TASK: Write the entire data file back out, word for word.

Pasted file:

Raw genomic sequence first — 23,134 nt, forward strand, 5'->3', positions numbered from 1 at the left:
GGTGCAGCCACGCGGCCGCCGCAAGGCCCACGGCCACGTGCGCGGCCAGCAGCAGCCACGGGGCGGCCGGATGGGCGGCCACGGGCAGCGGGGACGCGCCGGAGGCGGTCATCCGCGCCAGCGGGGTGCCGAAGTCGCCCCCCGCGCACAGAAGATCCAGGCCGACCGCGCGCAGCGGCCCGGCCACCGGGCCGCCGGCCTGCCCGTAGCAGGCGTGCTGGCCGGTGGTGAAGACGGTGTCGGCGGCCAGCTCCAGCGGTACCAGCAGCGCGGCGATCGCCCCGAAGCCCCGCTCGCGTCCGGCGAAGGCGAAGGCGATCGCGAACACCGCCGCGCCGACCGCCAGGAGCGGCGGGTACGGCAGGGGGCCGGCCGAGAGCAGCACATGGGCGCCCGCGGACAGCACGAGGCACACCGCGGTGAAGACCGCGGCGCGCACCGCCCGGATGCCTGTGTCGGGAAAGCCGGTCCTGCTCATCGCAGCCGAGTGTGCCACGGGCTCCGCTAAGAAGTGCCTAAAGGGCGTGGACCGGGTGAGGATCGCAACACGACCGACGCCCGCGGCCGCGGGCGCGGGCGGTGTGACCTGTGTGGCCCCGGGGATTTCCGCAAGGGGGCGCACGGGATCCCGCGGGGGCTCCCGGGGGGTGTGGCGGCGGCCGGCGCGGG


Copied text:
Raw genomic sequence first — 23,134 nt, forward strand, 5'->3', positions numbered from 1 at the left:
GGTGCAGCCACGCGGCCGCCGCAAGGCCCACGGCCACGTGCGCGGCCAGCAGCAGCCACGGGGCGGCCGGATGGGCGGCCACGGGCAGCGGGGACGCGCCGGAGGCGGTCATCCGCGCCAGCGGGGTGCCGAAGTCGCCCCCCGCGCACAGAAGATCCAGGCCGACCGCGCGCAGCGGCCCGGCCACCGGGCCGCCGGCCTGCCCGTAGCAGGCGTGCTGGCCGGTGGTGAAGACGGTGTCGGCGGCCAGCTCCAGCGGTACCAGCAGCGCGGCGATCGCCCCGAAGCCCCGCTCGCGTCCGGCGAAGGCGAAGGCGATCGCGAACACCGCCGCGCCGACCGCCAGGAGCGGCGGGTACGGCAGGGGGCCGGCCGAGAGCAGCACATGGGCGCCCGCGGACAGCACGAGGCACACCGCGGTGAAGACCGCGGCGCGCACCGCCCGGATGCCTGTGTCGGGAAAGCCGGTCCTGCTCATCGCAGCCGAGTGTGCCACGGGCTCCGCTAAGAAGTGCCTAAAGGGCGTGGACCGGGTGAGGATCGCAACACGACCGACGCCCGCGGCCGCGGGCGCGGGCGGTGTGACCTGTGTGGCCCCGGGGATTTCCGCAAGGGGGCGCACGGGATCCCGCGGGGGCTCCCGGGGGGTGTGGCGGCGGCCGGCGCGGG